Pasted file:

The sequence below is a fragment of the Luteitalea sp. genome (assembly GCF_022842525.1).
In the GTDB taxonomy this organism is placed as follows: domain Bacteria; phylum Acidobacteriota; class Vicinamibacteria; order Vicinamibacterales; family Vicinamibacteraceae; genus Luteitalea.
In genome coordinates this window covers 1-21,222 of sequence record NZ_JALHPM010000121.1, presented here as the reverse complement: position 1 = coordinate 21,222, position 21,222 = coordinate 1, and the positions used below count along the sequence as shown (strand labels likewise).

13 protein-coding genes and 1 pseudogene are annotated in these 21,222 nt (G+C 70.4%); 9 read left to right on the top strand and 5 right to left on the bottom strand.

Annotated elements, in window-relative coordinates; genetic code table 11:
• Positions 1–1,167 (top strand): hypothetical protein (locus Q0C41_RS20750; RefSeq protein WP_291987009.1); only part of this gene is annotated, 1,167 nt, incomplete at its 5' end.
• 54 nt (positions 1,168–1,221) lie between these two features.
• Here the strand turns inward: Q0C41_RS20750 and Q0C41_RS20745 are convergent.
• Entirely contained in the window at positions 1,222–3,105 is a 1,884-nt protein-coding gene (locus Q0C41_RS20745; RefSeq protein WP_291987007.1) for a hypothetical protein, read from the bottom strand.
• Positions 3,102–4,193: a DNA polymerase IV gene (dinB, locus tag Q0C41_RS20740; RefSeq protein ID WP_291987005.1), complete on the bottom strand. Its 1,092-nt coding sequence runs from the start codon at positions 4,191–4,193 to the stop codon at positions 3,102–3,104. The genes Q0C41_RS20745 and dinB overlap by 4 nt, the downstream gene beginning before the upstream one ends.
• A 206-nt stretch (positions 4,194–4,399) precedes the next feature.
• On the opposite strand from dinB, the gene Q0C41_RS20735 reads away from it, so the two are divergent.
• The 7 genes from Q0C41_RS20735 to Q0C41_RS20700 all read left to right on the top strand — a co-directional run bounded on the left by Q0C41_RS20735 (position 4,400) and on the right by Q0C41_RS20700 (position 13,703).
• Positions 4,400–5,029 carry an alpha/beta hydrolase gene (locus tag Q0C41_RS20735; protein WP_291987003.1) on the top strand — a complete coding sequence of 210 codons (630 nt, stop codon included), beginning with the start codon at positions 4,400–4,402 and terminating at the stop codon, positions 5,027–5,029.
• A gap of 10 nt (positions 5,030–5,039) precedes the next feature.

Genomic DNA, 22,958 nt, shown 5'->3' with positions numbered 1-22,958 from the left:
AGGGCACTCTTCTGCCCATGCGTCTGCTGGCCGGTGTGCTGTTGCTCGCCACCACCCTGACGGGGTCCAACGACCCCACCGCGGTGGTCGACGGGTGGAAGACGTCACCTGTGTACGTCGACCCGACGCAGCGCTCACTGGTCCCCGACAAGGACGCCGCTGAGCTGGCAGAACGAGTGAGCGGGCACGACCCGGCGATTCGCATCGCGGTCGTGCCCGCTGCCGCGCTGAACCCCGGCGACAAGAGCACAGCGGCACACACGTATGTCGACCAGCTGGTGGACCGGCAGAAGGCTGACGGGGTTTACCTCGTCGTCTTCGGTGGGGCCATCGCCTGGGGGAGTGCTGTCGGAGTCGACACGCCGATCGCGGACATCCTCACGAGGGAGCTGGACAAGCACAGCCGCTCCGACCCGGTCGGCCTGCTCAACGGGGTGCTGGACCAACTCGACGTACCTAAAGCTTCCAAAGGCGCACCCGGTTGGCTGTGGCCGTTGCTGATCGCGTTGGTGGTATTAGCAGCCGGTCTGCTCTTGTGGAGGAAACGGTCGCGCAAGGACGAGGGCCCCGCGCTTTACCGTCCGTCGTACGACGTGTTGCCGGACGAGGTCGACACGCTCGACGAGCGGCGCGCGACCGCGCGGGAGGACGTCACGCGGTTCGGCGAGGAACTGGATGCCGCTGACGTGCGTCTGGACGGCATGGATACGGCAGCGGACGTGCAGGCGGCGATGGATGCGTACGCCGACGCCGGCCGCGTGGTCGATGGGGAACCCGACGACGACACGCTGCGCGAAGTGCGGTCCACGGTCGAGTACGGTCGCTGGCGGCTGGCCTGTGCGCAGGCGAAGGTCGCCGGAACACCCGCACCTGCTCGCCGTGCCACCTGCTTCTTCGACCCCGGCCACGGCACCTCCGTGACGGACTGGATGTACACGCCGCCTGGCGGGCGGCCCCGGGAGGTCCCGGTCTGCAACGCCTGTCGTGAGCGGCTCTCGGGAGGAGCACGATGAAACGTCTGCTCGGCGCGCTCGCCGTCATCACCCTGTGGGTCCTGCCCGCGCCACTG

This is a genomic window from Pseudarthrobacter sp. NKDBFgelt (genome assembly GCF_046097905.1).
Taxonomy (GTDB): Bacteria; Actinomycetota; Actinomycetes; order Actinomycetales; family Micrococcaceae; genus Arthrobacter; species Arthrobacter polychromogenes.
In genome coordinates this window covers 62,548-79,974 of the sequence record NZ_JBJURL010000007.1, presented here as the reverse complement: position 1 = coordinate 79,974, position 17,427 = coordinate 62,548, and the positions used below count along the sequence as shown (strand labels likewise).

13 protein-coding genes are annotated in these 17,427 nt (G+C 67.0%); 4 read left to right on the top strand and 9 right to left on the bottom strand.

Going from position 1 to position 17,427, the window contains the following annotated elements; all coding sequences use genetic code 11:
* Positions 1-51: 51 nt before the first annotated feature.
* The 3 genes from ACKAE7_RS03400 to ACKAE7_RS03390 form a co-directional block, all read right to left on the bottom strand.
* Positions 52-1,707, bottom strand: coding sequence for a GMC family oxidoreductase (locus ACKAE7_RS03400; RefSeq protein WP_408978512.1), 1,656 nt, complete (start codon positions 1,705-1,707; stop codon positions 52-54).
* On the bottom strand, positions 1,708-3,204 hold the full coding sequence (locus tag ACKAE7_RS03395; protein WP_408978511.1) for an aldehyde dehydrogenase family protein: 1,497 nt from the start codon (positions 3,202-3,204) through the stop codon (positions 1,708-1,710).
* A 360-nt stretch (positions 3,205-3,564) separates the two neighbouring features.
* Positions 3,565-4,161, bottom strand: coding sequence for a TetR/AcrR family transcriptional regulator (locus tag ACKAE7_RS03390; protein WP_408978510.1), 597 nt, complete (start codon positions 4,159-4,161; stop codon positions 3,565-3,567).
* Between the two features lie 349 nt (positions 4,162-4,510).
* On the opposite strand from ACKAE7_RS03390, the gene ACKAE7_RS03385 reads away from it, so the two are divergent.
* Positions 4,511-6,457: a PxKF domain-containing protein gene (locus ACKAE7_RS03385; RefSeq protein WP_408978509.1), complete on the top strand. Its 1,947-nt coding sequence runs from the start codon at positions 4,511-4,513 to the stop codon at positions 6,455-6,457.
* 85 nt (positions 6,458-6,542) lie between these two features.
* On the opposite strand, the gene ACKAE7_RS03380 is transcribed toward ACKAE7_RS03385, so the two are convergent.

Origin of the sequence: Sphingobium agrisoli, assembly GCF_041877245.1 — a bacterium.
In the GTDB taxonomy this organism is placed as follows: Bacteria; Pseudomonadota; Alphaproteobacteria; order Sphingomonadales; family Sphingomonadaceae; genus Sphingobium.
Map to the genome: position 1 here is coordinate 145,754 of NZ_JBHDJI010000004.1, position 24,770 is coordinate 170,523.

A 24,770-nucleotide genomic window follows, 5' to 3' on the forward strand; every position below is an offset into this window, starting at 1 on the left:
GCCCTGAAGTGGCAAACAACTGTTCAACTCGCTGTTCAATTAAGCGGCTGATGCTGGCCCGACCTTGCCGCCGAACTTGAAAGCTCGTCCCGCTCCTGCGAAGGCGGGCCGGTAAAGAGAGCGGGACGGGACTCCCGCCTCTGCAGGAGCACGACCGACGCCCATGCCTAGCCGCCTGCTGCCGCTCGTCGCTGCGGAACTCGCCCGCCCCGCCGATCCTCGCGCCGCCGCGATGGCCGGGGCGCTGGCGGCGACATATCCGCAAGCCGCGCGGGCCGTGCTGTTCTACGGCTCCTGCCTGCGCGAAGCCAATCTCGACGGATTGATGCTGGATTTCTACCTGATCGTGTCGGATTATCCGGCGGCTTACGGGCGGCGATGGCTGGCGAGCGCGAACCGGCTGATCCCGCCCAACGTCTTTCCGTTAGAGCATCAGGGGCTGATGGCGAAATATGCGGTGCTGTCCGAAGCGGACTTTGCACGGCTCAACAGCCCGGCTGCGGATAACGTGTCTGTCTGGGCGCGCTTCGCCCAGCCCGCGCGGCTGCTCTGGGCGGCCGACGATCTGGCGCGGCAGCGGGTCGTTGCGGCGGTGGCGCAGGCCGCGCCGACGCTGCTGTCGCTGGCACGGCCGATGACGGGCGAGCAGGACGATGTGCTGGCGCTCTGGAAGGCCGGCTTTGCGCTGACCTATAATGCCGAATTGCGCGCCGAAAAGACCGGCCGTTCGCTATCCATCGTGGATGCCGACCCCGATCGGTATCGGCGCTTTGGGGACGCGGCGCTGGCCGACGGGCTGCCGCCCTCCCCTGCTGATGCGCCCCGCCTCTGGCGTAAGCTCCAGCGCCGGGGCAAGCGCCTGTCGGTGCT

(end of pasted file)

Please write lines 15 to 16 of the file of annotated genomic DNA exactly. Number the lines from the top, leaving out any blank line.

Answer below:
• A gap of 10 nt (positions 5,030–5,039) precedes the next feature.

Genomic DNA, 22,958 nt, shown 5'->3' with positions numbered 1-22,958 from the left: